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Solo flight

Kunito Nishitani returns to Beaverton orchestra to perform as guest soloist


by: TIMES PHOTO: JONATHAN HOUSE - Japanese visiting violinist Kunito Nishitani warms up prior to rehearsal with the Beaverton Symphony Orchestra.For violinist Kunito Nishitani, flying from his Tokyo home to perform with the Beaverton Symphony Orchestra is an invigorating, inspiring experience in almost every way.

The one possible exception? Getting through the first morning rehearsal with a serious case of trans-Pacific jet lag.

“It was a little bit tricky,” he said of his groggy initial meeting with the local musicians. “I tried to connect with them and make it fun. I made some very small jokes and tried to make them interested in me.”

Based on the powerful dynamics the virtuoso exchanged with the orchestra during Monday night’s rehearsal session at Village Baptist Church, there was no chance of anyone losing interest in Nishitani. The 30-year-old Tokyo native will perform Aram Khachaturian’s “Concerto for Violin and Orchestra” with the Beaverton orchestra on Friday at 7:30 p.m. and Sunday at 3 p.m. in the church’s main auditorium at 330 S.W. Murray Blvd.

The orchestra’s fall concert also will include performances of Samuel Jones’ “Listen Now, My Children” and Pyotr Ilyich Tchaikovsky “Symphony No. 5 in E minor, Opus 64.”

A Portland State University graduate, Nishitani last performed with the orchestra in 2011. He returned to Beaverton at the behest of Travis Hatton, the orchestra’s musical director and conductor.

“He’s just very easy to work with,” Hatton said. “He has a pretty long history with the orchestra going back to his time as a student at PSU. He’s such a great soloist. We thought, ‘Why don’t we bring him over?’”

Nishitani, who began playing violin at age 5, has family ties to the Beaverton orchestra through Pamela Jacobsen, a first-chair violinist with the Beaverton Chamber Symphony, as the local orchestra was formerly called. Nishitani’s mother became friends with her through an exchange program, and Jacobsen arranged lessons for Nishitani with Catherine Noll, a member of the Oregon Symphony.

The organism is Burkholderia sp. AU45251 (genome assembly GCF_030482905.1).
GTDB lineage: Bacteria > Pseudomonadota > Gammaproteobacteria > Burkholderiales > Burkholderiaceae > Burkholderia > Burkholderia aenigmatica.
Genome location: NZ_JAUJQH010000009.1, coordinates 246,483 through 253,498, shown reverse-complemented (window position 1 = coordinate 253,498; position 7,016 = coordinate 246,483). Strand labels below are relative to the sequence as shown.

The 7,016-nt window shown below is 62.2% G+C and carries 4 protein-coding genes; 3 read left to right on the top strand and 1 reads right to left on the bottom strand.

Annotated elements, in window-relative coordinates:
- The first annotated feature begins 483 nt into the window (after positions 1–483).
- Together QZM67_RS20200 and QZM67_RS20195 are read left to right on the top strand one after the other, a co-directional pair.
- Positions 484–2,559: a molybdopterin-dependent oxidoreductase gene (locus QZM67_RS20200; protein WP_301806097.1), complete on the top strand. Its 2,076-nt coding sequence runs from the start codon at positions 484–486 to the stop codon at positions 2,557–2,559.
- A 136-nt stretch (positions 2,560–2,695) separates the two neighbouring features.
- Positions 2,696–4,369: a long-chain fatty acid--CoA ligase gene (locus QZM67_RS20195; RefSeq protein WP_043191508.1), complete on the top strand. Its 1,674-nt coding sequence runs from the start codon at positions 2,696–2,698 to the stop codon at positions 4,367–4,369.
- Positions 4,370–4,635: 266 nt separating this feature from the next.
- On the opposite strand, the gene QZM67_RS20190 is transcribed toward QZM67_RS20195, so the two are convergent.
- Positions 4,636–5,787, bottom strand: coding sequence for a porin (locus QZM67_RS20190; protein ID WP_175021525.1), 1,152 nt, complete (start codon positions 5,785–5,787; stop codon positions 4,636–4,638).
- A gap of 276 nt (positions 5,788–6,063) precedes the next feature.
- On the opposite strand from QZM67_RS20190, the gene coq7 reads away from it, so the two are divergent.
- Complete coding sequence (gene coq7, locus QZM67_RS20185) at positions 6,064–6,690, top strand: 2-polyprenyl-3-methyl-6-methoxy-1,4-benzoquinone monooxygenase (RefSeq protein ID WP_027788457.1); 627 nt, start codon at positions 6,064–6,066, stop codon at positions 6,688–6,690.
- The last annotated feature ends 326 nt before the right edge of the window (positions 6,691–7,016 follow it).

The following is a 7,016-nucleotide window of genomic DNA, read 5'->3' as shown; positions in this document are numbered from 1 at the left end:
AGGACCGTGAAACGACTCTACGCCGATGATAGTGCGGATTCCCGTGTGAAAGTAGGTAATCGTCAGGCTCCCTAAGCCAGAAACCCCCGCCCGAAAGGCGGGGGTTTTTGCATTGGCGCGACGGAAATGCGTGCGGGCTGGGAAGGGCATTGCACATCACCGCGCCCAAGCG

Hatton considers the Beaverton orchestra fortunate that Nishitani’s ties to the Portland area continue to be advantageous.

“Very few people would come from Japan to join our orchestra,” he said. “It was a fantastic thing for him to do.”

Nishitani admits it’s a dream of his to perform the Khachaturian piece, a work he chose himself, with a full orchestra.

“It’s very hard and tricky, not simple like Beethoven or Mozart,” he said. “It’s really tricky for a community orchestra. Fortunately, they have a very good conductor. The community orchestra has so improved in the last few years. I thought maybe it’s time to play this piece.”by: TIMES PHOTO: JONATHAN HOUSE - Japanese visiting violinist Kunito Nishitani rehearses a challenging piece he selected with the Beaverton Symphony Orchestra.

Nishitani, who after PSU earned his master’s degree from New York University, concedes his playing style has evolved from his days as a college student.

“When I was 19, I just played emotionally,” he says. “But gradually, I learned you should take care of other stuff, such as intonation, expression — more dynamic stuff. My music style has changed a lot.”

After teaching and performing as a soloist at numerous U.S. venues, Nishitani returned to Tokyo in 2010. He teaches at the Tokyo American Club, Ikebukuro Community College and the Kunito International Violin & Viola School as a faculty member. Since returning home, he’s instructed 60 private students.

As a conductor, Nishitani has worked with the Shakuji International Orchestra and youth orchestra as well as the orchestra of the Summer Music Festival at Ikebukuro Community College.

If he could pull it off, Nishitani would like to set up musical exchanges between ensembles in Japan and the U.S. to provide young musicians the same cross-cultural opportunities of which he was able to partake.

“In my dreams, we could take an orchestra to Beaverton, or maybe the Beaverton orchestra can come to Tokyo,” he said.

Hatton, meanwhile, looks forward to this weekend’s collaborative performances. Particularly with Nishitani soloing, the piece, he warns, is not the kind that allows a casual listener to drift off during softer passages.

“This kind of concert doesn’t ebb and flow,” he said. “This one extended crescendo. Once you think you’ve had a lot, you’re going to get a lot more.”by: TIMES PHOTO: JONATHAN HOUSE - The Beaverton Symphony Orchestra rehearses with visiting Japanese violinist Kunito Nishitani.

Taking notes

What: The Beaverton Symphony Orchestra’s Fall Concert featuring guest violinist Kunito Nishitani on Aram Khachaturian’s “Concerto for Violin and Orchestra”

Where: Village Baptist Church, 330 S.W. Murray Blvd.

When: Friday at 7:30 p.m. and Sunday at 3 p.m.

Tickets: Available at the door: Adult, $10; students and seniors, $5; family, $20.

Website: beavertonsymphony.org/concerts/fall-concert/



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